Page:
All the chemicals used were of analytical reagent grade. A stock solution of Pd(II) was prepared by dissolving PdCl2 (Merck) in mínimum volume of concentrated HC1 and making up to a known volume. The solution was standardized gravimetrically by dimethylglyoxime method16. Zinc sulphate solution (0.01M) was prepared by dissolving a known amount of zinc sulphate (Merck) in distilled water and standardized gravimetrically by salicylaldoxime method16. EDTA solution (0.01M) was prepared by dissolving the required amount of disodium salt of EDTA (Merck) in distilled water. A freshly prepared solution (0.2%) of 2-Mercaptoethylamine (Fluka, Switzerland) in distilled water was used as the masking reagent. A freshly prepared aqueous solution of xylenol orange (0.5%) was used as the indicator.

Standard Procedure

To a solution containing 2-20 mg of palladium(II) and varying amounts of diverse metal ions taken in a 250 mL conical flask, an excess of 0.01M EDTA was added. The solution was diluted to 60-70 mL with distilled water. The pH of the solution was initially adj usted between 4 and 5 by the drop-wise addition of diluted sodium hydroxide solution and finally to 5-5.5 with the addition of acetic acid-sodium acétate buffer. The surplus EDTA was titrated with 0.01M zinc sulphate solution using few drops of xylenol orange indicator to a sharp color change from yellow to red. To this, a 0.2% solution of MEA was added in required amounts and swirled well. The released EDTA was again titrated with the same 0.01M zinc sulphate solution as before. The second titre volume corresponds to the palladium contení in the aliquot.

RESULTS AND DISCUSSION

Masking property of 2-Mercaptoethylamine

2-Mercaptoethylamine (MEA) is a potential bidentate ligand containing sulphur of mercapto group and nitrogen of amino group as donor atoms. It has been reported that MEA forms a strong 1:2 (M : L) neutral complex with Pd(II) by coordinating through deprotonated sulphur of thiol group and neutral nitrogen atom of amino group17,18. These results in the formation of a stable five membered chelate. This is very well in agreement with the consumption of two moles of MEA for each moles of palladium for the quantitative reléase of EDTA from Pd(II)-EDTA complex. The stability constant of the Pd(II)-EDTA complex is reported to be 26.419. However, no data on the stability constant of the Pd(II)-MEA are given in the literature. The quantitative reléase of EDTA from Pd(II)-EDTA complex by MEA at room temperature itself indicates that Pd(II)-MEA complex is more stable than Pd-EDTA complex under the experimental conditions employed.. This finding show that Pd(II) forms a stable complex with MEA than with EDTA and reverse is true with common metal ions. For instance, the EDTA complexes of Zn(II), Ni(II), Cd(II), Pb(II) are more stable (log K= 16.5, 18.6, 16.5, 18.0) compared to their respective complexes with MEA (log K= 7.21, 9.58, 7.38, 10.1)20.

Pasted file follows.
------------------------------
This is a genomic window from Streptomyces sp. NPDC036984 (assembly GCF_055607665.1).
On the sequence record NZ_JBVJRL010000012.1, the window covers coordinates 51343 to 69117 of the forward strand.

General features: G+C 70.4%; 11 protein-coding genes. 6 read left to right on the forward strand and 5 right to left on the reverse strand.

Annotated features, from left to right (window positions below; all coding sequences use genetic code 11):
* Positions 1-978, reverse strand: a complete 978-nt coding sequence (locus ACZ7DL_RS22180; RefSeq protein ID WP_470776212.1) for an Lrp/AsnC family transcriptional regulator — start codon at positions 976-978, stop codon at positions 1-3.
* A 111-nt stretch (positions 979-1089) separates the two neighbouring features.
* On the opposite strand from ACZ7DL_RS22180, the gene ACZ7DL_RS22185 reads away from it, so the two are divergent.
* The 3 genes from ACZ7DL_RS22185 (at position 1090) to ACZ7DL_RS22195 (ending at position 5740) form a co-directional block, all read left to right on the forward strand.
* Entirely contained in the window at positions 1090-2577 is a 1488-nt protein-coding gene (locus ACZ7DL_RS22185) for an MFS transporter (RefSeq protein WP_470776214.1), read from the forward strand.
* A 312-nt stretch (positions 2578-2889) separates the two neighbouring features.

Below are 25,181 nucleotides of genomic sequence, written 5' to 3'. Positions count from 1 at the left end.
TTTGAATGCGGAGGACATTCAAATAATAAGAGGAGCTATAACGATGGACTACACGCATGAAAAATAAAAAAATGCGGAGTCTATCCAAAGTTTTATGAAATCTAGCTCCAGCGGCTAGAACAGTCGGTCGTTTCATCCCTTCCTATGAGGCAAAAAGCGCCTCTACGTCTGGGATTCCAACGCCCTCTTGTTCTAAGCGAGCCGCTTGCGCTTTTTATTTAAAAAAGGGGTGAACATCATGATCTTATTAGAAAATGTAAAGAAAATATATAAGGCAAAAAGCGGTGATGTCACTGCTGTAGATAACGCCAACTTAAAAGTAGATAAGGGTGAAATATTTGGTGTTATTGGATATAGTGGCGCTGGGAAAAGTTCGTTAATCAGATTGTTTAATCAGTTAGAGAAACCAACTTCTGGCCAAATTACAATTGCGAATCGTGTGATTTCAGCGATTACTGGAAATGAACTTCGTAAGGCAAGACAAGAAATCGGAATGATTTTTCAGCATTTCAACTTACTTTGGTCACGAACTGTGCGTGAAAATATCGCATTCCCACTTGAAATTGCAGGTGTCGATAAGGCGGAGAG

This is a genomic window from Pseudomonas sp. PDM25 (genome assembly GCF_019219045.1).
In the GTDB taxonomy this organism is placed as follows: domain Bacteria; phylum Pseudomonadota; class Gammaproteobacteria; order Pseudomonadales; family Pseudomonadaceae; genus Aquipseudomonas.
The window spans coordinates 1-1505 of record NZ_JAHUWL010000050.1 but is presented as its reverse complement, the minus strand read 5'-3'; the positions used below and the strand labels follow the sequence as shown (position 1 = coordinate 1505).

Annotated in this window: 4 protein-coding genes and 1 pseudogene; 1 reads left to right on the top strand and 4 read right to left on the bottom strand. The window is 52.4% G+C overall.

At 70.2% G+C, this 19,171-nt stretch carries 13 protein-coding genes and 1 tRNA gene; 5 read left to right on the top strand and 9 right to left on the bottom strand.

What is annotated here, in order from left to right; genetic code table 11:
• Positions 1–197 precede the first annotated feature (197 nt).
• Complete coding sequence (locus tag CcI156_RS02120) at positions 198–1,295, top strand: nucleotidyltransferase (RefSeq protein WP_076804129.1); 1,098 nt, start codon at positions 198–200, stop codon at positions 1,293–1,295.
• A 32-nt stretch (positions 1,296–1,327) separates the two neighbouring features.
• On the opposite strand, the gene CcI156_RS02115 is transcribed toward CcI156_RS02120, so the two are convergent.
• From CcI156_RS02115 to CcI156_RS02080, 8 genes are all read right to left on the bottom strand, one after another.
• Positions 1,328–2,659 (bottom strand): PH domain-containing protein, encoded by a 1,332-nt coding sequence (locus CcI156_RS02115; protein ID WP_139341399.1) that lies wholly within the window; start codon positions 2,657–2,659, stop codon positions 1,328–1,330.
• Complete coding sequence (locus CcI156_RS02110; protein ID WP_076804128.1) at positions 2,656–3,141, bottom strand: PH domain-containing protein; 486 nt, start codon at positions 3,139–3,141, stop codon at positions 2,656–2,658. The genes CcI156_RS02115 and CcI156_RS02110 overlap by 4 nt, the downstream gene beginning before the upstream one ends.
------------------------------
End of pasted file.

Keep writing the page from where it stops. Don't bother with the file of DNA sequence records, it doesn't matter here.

Effect of 2-Mercaptoethylamine concentration

In order to find out the exact amount of MEA required for the quantitative reléase of EDTA from Pd-EDTA complex and the influence of excess reagent on the accuracy of the result, titrations were carried out with solutions containing 10.42 mg of Pd(II) and varying amounts of 0.2% MEA solution added. From the plot (Fig. 1) of the volume of reagent added versus the recovery of Pd, it is clear that about 8 ± 0.5 mL solution of 0.2% MEA is required for each 10.42 mg of Pd. Addition of excess of the reagent over the required amount has no adverse effects on the experimental results.


Reliability of the proposed method

To evaluaate the precisión and accuracy of the proposed method, determination of palladium at different concentration levéis were carried out under optimized experimental conditions. Reproducible and accurate results (Table 2) are obtained in the range 2-20 mg of palladium with the relative error ± 0.27 and the relative standard deviation (n=6) not exceeding 0.35%.